Search Criteria

 






Key Word Search by:









Organization Type


State or Jurisdiction


Congressional District





help

Division or Office
help

Grants to:


Date Range Start


Date Range End


  • Special Searches




    Product Type


    Media Coverage Type








 


Search Results

Grant number like: PC-50024-06

Permalink for this Search

1
Page size:
 1 items in 1 pages
Award Number Grant ProgramAward RecipientProject TitleAward PeriodApproved Award Total
1
Page size:
 1 items in 1 pages
PC-50024-06Preservation and Access: Grants to Preserve and Create Access to Humanities CollectionsPlaquemines Parish GovernmentFort Jackson, Louisiana: Library Artifact Stabilization HURRICANE KATRINA EMERGENCY GRANT9/1/2005 - 8/31/2007$30,000.00William Serpas   Plaquemines Parish GovernmentBelle ChasseLA70037-2710USA2006U.S. HistoryGrants to Preserve and Create Access to Humanities CollectionsPreservation and Access300000300000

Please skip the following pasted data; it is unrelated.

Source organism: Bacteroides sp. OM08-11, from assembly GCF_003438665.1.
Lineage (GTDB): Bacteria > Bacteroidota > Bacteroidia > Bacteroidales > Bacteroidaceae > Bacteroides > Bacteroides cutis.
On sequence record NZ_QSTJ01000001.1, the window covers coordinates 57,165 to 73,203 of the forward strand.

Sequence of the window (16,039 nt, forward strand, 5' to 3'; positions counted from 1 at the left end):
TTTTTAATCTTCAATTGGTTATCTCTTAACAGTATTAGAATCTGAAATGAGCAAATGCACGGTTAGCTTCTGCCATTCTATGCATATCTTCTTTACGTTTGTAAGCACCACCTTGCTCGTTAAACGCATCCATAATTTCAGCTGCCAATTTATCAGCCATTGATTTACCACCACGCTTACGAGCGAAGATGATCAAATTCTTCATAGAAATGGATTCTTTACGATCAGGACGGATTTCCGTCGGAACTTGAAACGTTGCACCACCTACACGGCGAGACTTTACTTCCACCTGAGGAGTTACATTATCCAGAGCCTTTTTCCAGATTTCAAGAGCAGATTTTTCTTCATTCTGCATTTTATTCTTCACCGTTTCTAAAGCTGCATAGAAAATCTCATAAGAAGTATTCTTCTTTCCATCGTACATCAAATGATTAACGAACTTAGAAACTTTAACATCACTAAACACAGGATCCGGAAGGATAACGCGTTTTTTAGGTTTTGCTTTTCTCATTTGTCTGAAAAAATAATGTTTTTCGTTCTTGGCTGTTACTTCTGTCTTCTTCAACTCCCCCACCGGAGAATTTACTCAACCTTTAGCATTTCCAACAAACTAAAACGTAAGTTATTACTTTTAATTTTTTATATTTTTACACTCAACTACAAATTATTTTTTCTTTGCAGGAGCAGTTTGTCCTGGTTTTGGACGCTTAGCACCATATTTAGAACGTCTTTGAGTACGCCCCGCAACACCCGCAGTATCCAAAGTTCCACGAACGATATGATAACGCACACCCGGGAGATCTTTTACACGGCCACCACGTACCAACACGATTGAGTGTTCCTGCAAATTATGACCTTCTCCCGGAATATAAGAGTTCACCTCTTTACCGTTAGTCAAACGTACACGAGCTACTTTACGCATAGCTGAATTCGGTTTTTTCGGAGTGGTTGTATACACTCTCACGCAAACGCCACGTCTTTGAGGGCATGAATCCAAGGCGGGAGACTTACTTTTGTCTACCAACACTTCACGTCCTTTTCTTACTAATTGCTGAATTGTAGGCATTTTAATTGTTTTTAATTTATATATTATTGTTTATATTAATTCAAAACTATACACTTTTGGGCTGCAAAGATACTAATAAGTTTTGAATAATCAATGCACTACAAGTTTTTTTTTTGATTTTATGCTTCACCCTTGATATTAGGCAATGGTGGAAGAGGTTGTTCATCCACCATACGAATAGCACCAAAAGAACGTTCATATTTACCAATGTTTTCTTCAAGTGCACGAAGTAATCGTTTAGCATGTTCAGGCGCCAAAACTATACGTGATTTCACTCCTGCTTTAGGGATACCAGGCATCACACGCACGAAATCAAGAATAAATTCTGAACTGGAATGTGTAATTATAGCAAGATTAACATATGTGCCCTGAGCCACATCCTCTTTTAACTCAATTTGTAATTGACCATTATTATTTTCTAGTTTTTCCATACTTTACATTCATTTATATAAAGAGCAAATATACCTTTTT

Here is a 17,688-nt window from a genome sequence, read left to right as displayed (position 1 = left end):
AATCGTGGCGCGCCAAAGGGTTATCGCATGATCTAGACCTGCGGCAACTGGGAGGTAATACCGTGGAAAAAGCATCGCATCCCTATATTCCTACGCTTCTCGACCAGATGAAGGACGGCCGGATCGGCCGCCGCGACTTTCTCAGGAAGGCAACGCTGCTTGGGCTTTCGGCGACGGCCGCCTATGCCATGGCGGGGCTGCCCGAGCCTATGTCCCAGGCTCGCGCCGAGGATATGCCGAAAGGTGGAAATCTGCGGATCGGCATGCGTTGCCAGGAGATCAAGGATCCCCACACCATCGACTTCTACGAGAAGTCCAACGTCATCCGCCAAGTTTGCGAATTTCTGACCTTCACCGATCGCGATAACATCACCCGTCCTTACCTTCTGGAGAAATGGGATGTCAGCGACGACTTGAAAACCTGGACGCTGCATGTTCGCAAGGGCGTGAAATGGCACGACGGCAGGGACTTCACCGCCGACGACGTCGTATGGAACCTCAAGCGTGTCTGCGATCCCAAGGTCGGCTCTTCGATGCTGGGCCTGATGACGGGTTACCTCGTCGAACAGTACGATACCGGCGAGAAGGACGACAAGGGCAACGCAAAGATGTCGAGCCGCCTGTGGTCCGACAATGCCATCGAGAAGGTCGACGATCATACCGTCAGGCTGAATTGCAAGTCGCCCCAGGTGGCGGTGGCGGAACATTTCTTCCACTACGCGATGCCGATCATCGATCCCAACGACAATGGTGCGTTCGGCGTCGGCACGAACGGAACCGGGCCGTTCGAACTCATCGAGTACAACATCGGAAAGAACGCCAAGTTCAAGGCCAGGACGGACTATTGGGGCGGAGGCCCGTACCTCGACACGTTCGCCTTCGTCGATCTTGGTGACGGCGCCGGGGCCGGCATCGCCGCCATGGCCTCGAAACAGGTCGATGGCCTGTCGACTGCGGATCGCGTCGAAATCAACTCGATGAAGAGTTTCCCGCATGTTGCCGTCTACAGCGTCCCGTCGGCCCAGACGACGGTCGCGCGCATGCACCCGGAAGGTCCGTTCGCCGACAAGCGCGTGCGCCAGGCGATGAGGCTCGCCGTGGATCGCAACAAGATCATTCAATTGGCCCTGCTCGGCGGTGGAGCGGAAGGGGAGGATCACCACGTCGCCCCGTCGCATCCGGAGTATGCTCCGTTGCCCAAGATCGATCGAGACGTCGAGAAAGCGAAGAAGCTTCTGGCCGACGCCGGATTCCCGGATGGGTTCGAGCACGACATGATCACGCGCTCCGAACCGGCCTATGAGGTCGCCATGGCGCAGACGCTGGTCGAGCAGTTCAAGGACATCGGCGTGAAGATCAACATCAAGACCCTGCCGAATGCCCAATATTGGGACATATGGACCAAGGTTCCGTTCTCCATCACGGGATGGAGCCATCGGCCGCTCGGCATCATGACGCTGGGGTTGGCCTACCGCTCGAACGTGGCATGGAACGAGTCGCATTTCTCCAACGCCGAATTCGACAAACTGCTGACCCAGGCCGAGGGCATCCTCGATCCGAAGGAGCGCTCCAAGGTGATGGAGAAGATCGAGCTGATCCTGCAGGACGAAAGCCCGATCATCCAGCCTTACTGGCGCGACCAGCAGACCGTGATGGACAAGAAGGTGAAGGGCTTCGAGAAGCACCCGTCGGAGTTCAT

Fort Jackson, built in 1822 under the recommendation of General Andrew Jackson, served as an important defense for New Orleans during the Civil War. It now serves as a museum-the only public museum in Plaquemines Parish-with free admission and a museum staff to assist both tourists and Civil War researchers. The Fort's museum collection was begun in the 1960s with artifacts found on the premises, such as Civil War and Spanish-American War artillery shells, cannon balls, smoking pipes, clothing, coins, and weapons. A large collection of local maps, blueprints, drawings, newspaper articles, and photographs were incorporated into the collection for research and reference. Plaquemines Parish was devastated by Hurricane Katrina and then again by Hurricane Rita, and Fort Jackson was under water for eight weeks. FEMA personnel and representatives of the National Park Service were able to enter the fort in November to assess the damage, recover artifacts, and inventory the collection. Most of the artifacts were recovered; however, all were covered with salt-water mud, and some were heavily corroded. Conservators with the Harpers Ferry Center in West Virginia have assessed and prioritized artifacts for treatment and would carry out the stabilization and restoration.